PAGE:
Gene Watson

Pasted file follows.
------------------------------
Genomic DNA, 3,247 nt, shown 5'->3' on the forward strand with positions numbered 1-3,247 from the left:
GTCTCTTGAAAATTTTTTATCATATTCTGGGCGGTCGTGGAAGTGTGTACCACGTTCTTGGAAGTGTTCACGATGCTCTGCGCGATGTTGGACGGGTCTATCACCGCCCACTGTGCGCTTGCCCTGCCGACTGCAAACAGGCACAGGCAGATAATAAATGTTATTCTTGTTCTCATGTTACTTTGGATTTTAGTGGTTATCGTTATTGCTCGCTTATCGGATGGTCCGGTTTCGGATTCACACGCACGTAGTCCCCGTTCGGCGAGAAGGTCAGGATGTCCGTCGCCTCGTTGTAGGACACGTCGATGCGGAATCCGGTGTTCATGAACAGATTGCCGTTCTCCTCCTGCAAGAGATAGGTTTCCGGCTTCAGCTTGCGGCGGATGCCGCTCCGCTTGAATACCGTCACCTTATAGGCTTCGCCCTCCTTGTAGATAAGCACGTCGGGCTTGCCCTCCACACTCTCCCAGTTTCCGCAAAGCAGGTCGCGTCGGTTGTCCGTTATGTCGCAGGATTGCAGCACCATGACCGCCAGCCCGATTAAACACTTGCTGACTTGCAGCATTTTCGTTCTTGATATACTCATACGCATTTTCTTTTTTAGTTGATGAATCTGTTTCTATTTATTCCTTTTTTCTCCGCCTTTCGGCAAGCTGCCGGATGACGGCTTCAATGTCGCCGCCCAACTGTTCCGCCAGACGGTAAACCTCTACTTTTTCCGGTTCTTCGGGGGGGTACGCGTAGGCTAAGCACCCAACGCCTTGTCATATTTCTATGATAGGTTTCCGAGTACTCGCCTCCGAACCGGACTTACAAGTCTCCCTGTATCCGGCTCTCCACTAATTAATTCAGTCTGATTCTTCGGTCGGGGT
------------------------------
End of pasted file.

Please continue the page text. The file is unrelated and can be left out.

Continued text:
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Gene Watson emerged in the mid-’70s as the heir to the kind of straight-ahead hard Texas country pioneered in the ’50s and ’60s by George Jones and Ray Price. Like such peers as Moe Bandy and Joe Stampley, Watson updated the old-fashioned sound with lyrical and musical tweaks, so his hits conformed to the country airwaves of the ’70s while still sounding of piece with the tried-and-true Texas tradition. Watson’s first big hit arrived in 1975 when “Love in the Hot Afternoon” reached number three on Billboard’s Country charts. For the next decade, he was a fixture in the Top 10, gradually coming to rely on ballads instead of two-steps. Watson’s star began to fade as the ’80s came to a close, but he never stopped working: He continued to record and perform into the 2010s. Born in Palestine, a small east Texas south of Dallas and north of Houston, Watson first attempted a professional singing career in the former but didn’t wind up pursuing music seriously until he moved to the latter, where he formed Gene Watson & The Other Four. The band recorded for the local label Tonka and played nearby clubs while Watson eked out a living as an auto repairman. In 1969, he released the Jack Clement-produced single “I’ll Run Right Back to You” for Wide World Records, a 45 that was followed by a full-length album later that year. Wide World released three other singles in 1970, and while Watson remained popular in the Houston region, he didn’t break out of his hometown. Russ Reeder, one of the two recordmen behind Wide World, formed Resco in the early ’70s with the intention of keeping Watson’s career prospects alive. It worked out. “Bad Water,” a single released in late 1974, cracked the Billboard County 100 in early 1975, but it was its successor, “Love in the Hot Afternoon,” that became a smash. Capitol picked up the single — and Watson’s contract — for wide distribution, and the single climbed all the way to number three. “Where Love Begins,” his follow-up, peaked at five later in 1975. From that point forward, Watson was a fixture on the country charts, with his career reaching cruising altitude after the number three 1977 single “Paper Rosie.” The following year brought “I Don’t Need a Thing at All” and “One Sided Conversation,” both peaking at eight, while every single he released in 1979 — “Farewell Party,” “Pick the Wildwood Flower,” “Should I Come Home (Or Should I Go Crazy)” — entered the Top 10. His first number one, “Fourteen Carat Mind,” arrived in 1981, the same year he switched from Capitol to MCA, which led to two years of Top 10s highlighted by “This Dream’s on Me,” “What She Don’t Know Won’t Hurt Her,” and “You’re Out Doing What I’m Here Doing Without.” While he managed Top 10 hits in 1984 (“Got No Reason Now for Goin’ Home”) and 1985 (“Memories to Burn”) during his three-album stint at Epic, Watson’s success began to slow in the mid-’80s. “Don’t Waste It on the Blues” became his last Top 10 hit in 1988. He signed with Warner, releasing two albums — 1989′s Back in the Fire and 1991′s At Last — without scoring a Top 10 hit. Watson went independent in 1992 with In Other Words for Broadland International, which was followed by four albums for Step One Records in the ’90s. He released From the Heart on Row Music Group in 2001, but his next album to receive a bigger push was Then & Now, a collection of re-recordings and new cuts for Koch in 2005. This led to two albums for Shanachie — In a Perfect World (2007), A Taste of the Truth (2009) — then he cut a duet album, Your Money and My Good Looks, with Rhonda Vincent in 2011. He established his own label, Fourteen Carat Music, in 2014, releasing My Heroes Have Always Been Country — a collection of classic covers — that year. Watson released the sequel Real.Country.Music. in 2016, which was followed in 2017 with My Gospel Roots. ~ Stephen Thomas Erlewine